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13 May 2024

Simplifying Startup Investment – Understand Valuation Norms & Requirements

13 May 2024
Simplifying Startup Investment – Understand Valuation Norms & Requirements

Introduction 

Primary / fresh investment in a startup requires the startup and investor to comply with valuation norms under various regulations like company law, income tax and FEMA from different professionals such as CA, merchant banker and registered valuer. This can get very confusing and therefore to help simplify it, we have provided a concise summary of the necessary valuation report requirements based on the instrument being used and the relevant regulations. Let us dive in to learn Simplifying Startup Investment.

 

Type of Instrument

Under Companies Act, 2013 

Under Income Tax Act, 1961 

Under FEMA regulations 

Equity Shares 

Registered valuer Report 

Valuation Report 

  1. From Merchant Banker (MB) – calculated using DCF method

  2. From chartered accountant (CA) – calculated using BV method (Rule 11UA)

Valuation report from CA or MB or cost accountant – as per internationally accepted pricing methodology

Preference Shares /CCPS/ CCDs/CNs

Valuation report

  1. from MB -calculated using DCF or BV or any other method.

Notes:

  1. We have assumed that the instruments will be allotted under private placement.
  2. The above table is based on provisions of section 62(1)(c) of companies Act, 2013, Section 56(2)(x), and Section 56(2) (viib) of the income tax Act, 1961 read with relevant rules and Rule 21 of the foreign exchange management (non-debt instruments) rules, 2019.

 

Conclusion:

It can be intimidating to navigate the complex world of startup funding appraisal. Both founders and investors may set out on this road with more clarity and confidence if they are aware of the important legislation, use the accompanying table as a reference, and consult an expert. It is important to maintain open communication, openness, and meticulous evaluation of all pertinent aspects in order to arrive at a just and long-lasting value that is advantageous to all stakeholders.

 

Three key regulations govern startup valuations:

  • Companies Act, 2013: Ensures fair allotment of shares by mandating valuation reports under specific circumstances.
  • Income Tax Act, 1961: Determines tax implications based on the fair market value of issued instruments.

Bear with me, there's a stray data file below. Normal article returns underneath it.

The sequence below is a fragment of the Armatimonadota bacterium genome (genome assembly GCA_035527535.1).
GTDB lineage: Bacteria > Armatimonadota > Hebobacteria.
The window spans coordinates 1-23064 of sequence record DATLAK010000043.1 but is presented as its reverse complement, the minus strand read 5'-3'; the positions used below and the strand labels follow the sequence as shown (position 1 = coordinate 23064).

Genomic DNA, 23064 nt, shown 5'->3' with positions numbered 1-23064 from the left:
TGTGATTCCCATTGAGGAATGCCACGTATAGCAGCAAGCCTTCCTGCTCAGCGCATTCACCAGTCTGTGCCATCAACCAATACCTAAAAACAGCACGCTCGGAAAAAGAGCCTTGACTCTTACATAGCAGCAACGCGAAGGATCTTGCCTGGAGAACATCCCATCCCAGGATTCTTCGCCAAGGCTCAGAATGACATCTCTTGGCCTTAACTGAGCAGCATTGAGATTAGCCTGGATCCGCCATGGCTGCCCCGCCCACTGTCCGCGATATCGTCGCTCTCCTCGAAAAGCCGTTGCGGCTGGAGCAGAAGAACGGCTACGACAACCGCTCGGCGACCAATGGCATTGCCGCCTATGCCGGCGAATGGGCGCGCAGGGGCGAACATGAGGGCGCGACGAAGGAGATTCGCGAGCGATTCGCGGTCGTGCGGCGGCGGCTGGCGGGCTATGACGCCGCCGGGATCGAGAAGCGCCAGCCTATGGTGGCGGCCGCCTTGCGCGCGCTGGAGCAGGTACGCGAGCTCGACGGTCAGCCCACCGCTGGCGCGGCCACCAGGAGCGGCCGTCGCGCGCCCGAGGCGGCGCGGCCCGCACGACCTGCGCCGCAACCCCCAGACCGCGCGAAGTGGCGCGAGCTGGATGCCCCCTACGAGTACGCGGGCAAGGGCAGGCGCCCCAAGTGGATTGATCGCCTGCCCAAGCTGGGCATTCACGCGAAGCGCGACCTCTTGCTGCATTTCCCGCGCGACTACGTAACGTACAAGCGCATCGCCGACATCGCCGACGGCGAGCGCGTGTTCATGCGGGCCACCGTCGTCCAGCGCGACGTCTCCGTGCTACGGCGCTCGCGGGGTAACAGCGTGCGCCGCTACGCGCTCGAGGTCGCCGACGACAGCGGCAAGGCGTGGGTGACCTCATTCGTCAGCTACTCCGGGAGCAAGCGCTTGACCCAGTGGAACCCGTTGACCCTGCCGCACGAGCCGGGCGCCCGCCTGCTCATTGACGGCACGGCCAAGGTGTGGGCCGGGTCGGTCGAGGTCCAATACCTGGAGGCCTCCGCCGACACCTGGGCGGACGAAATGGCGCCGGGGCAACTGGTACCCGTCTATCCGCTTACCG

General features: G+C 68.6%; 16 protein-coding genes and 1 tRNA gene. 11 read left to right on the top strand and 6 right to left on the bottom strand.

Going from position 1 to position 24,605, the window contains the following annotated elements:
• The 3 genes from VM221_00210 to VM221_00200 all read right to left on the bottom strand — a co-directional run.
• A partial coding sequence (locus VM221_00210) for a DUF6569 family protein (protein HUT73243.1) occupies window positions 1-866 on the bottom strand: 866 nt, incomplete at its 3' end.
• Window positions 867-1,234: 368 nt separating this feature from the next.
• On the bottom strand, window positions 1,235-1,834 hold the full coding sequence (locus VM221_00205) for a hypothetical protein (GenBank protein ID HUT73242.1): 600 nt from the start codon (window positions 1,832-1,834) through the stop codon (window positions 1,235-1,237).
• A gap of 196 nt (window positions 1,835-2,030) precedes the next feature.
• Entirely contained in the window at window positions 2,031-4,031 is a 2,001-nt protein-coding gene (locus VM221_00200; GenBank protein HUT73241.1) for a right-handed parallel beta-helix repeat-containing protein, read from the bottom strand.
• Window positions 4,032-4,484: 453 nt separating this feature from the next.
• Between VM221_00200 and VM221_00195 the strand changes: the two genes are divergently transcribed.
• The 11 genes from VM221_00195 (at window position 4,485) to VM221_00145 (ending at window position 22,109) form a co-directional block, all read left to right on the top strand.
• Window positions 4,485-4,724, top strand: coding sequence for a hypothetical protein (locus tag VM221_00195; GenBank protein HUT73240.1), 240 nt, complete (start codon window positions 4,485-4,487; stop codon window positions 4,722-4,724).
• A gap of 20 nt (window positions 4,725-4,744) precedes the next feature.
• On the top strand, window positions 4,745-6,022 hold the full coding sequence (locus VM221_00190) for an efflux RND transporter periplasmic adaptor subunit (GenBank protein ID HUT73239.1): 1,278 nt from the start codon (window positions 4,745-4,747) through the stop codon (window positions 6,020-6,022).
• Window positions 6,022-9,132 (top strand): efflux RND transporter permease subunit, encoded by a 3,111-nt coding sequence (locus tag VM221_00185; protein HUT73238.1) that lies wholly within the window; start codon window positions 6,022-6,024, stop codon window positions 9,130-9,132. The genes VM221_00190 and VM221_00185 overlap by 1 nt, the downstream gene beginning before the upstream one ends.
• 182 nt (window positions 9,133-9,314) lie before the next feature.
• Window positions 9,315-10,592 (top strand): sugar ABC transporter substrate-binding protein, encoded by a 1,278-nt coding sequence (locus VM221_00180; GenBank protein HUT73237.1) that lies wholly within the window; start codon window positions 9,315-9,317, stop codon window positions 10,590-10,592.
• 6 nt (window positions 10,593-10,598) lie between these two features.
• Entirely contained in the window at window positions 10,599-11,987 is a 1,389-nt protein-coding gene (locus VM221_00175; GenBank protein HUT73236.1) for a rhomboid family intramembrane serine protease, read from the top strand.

• FEMA regulations: Regulate foreign investment and ensure accurate valuation for capital inflow/outflow.

 

Navigating the Table:

The provided table offers a concise overview of report requirements based on the instrument used for investment:

Equity Shares:

  • Under Companies Act: A registered valuer’s report is mandatory, typically using the Discounted Cash Flow (DCF) method provided by a Merchant Banker (MB).
  • Under Income Tax Act: A valuation report is required, but the method is flexible. Choose either a MB’s DCF report or a Chartered Accountant’s (CA) report using the Book Value (BV) method under Rule 11UA.
  • Under FEMA: No specific mandate, but consider using internationally accepted pricing methodologies for transparency.

Preference Shares/CCPS/CCDs/CNs:

  • Under Companies Act: A valuation report is mandatory, with flexibility in choosing the method. Options include DCF, BV, or other methods provided by an MB.
  • Under Income Tax Act: A valuation report is required, again with flexibility in methodology. Consider reports from CAs, MBs, or cost accountants, ensuring adherence to internationally accepted practices.
  • Under FEMA: No specific mandate, but consider internationally accepted methodologies for compliance.

While the table provides a structured approach, remember that valuation is an art, not an exact science. Consider these additional factors:

  • Startup stage and potential: Early-stage ventures might rely more on qualitative factors like growth potential, while established startups might have more concrete financial data for DCF models.
  • Investor expectations and negotiation: Both founders and investors should have clear expectations and engage in open communication to reach a mutually agreeable valuation.
  • Transparency and documentation: Maintain detailed records of the valuation process, including chosen methodologies and assumptions, for future reference and compliance purposes.
Posted by
Treelife
Last updated on
May 13, 2024, 12:12pm

Disclaimer:

The content of this article is for information purpose only and does not constitute advice or a legal opinion and are personal views of the author. It is based upon relevant law and/or facts available at that point of time and prepared with due accuracy & reliability. Readers are requested to check and refer to relevant provisions of statute, latest judicial pronouncements, circulars, clarifications etc. before acting on the basis of the above write up. The possibility of other views on the subject matter cannot be ruled out. By the use of the said information, you agree that the Author / Treelife is not responsible or liable in any manner for the authenticity, accuracy, completeness, errors or any kind of omissions in this piece of information for any action taken thereof.

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